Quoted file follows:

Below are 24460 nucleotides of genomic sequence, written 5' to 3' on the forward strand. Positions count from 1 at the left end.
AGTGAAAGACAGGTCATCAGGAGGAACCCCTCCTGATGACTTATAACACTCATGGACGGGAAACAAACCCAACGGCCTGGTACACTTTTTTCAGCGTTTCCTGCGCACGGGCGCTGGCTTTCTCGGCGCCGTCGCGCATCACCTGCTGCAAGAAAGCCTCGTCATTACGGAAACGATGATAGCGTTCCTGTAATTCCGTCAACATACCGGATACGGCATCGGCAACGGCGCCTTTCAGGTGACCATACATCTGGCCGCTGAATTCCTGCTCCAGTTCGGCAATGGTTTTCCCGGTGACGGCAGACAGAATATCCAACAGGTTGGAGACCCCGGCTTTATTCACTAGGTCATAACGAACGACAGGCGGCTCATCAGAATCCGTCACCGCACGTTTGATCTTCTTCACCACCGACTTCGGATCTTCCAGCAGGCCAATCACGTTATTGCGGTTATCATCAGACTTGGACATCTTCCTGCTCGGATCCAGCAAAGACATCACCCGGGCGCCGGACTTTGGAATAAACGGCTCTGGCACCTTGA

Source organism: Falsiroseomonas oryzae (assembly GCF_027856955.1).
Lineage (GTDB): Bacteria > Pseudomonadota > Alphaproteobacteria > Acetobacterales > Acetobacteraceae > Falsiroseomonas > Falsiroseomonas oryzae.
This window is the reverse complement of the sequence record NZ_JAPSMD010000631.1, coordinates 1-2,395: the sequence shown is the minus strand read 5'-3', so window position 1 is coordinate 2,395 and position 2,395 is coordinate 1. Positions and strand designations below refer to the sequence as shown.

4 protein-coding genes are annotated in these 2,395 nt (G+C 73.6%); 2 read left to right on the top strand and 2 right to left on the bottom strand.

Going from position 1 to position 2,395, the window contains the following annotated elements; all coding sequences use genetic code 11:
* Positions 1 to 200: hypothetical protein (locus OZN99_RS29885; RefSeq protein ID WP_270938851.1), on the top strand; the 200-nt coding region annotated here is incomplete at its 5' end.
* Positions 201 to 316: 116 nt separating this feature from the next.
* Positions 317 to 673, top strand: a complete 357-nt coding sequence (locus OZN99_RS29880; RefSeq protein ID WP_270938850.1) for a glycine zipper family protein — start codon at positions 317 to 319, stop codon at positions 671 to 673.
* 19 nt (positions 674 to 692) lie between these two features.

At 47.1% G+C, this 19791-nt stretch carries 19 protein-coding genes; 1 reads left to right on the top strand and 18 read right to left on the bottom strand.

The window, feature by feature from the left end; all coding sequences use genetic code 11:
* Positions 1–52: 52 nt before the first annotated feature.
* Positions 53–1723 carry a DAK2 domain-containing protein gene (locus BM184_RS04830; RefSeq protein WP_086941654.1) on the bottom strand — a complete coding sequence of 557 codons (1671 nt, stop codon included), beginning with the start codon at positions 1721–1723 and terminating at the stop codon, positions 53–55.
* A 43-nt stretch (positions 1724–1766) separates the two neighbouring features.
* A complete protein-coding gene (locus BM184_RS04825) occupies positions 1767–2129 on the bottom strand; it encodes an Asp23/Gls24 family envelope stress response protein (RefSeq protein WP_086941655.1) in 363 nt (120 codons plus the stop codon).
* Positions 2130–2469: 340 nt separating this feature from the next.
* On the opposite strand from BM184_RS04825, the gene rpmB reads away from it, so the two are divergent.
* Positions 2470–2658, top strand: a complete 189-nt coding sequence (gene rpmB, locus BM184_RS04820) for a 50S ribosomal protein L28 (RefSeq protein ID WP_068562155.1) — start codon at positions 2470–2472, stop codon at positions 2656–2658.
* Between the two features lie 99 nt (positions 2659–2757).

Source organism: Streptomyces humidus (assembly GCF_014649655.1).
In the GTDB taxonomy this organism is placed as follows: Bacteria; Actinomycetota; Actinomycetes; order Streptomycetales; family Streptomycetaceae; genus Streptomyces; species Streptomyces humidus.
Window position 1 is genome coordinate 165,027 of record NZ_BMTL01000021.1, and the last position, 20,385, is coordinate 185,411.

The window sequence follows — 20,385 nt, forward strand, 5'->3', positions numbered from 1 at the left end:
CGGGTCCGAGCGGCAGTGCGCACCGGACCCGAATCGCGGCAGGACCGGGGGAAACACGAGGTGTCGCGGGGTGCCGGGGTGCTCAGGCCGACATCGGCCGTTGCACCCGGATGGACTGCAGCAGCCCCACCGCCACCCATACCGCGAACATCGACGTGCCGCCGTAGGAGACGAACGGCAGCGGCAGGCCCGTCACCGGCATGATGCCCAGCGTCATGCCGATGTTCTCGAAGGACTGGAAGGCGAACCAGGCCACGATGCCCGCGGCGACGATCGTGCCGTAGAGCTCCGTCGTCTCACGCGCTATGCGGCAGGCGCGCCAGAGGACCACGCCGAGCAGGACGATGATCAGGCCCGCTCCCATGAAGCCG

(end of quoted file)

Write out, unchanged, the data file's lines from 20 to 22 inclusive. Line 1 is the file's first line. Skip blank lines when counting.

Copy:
* Positions 2470–2658, top strand: a complete 189-nt coding sequence (gene rpmB, locus BM184_RS04820) for a 50S ribosomal protein L28 (RefSeq protein ID WP_068562155.1) — start codon at positions 2470–2472, stop codon at positions 2656–2658.
* Between the two features lie 99 nt (positions 2659–2757).

Source organism: Streptomyces humidus (assembly GCF_014649655.1).